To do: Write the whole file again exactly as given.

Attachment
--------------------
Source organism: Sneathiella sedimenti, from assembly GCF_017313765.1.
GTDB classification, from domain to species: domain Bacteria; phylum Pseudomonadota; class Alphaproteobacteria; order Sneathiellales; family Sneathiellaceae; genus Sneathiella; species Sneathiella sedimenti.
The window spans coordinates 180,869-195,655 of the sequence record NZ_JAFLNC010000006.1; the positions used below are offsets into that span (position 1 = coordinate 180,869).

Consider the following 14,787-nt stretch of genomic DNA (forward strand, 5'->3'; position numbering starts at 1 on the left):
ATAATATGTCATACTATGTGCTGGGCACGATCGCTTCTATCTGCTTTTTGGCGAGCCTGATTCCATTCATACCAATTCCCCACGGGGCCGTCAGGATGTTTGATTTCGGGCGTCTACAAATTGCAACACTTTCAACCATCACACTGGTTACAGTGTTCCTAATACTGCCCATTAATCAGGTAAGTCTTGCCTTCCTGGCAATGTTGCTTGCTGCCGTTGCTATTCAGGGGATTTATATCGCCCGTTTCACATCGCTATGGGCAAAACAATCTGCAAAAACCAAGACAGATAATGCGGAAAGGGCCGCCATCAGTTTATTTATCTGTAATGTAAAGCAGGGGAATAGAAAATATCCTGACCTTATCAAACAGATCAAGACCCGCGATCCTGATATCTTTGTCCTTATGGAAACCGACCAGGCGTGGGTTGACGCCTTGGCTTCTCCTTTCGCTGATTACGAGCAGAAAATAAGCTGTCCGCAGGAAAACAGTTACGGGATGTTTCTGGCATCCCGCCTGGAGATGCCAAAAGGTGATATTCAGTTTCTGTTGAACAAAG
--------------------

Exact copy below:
Source organism: Sneathiella sedimenti, from assembly GCF_017313765.1.
GTDB classification, from domain to species: domain Bacteria; phylum Pseudomonadota; class Alphaproteobacteria; order Sneathiellales; family Sneathiellaceae; genus Sneathiella; species Sneathiella sedimenti.
The window spans coordinates 180,869-195,655 of the sequence record NZ_JAFLNC010000006.1; the positions used below are offsets into that span (position 1 = coordinate 180,869).

Consider the following 14,787-nt stretch of genomic DNA (forward strand, 5'->3'; position numbering starts at 1 on the left):
ATAATATGTCATACTATGTGCTGGGCACGATCGCTTCTATCTGCTTTTTGGCGAGCCTGATTCCATTCATACCAATTCCCCACGGGGCCGTCAGGATGTTTGATTTCGGGCGTCTACAAATTGCAACACTTTCAACCATCACACTGGTTACAGTGTTCCTAATACTGCCCATTAATCAGGTAAGTCTTGCCTTCCTGGCAATGTTGCTTGCTGCCGTTGCTATTCAGGGGATTTATATCGCCCGTTTCACATCGCTATGGGCAAAACAATCTGCAAAAACCAAGACAGATAATGCGGAAAGGGCCGCCATCAGTTTATTTATCTGTAATGTAAAGCAGGGGAATAGAAAATATCCTGACCTTATCAAACAGATCAAGACCCGCGATCCTGATATCTTTGTCCTTATGGAAACCGACCAGGCGTGGGTTGACGCCTTGGCTTCTCCTTTCGCTGATTACGAGCAGAAAATAAGCTGTCCGCAGGAAAACAGTTACGGGATGTTTCTGGCATCCCGCCTGGAGATGCCAAAAGGTGATATTCAGTTTCTGTTGAACAAAG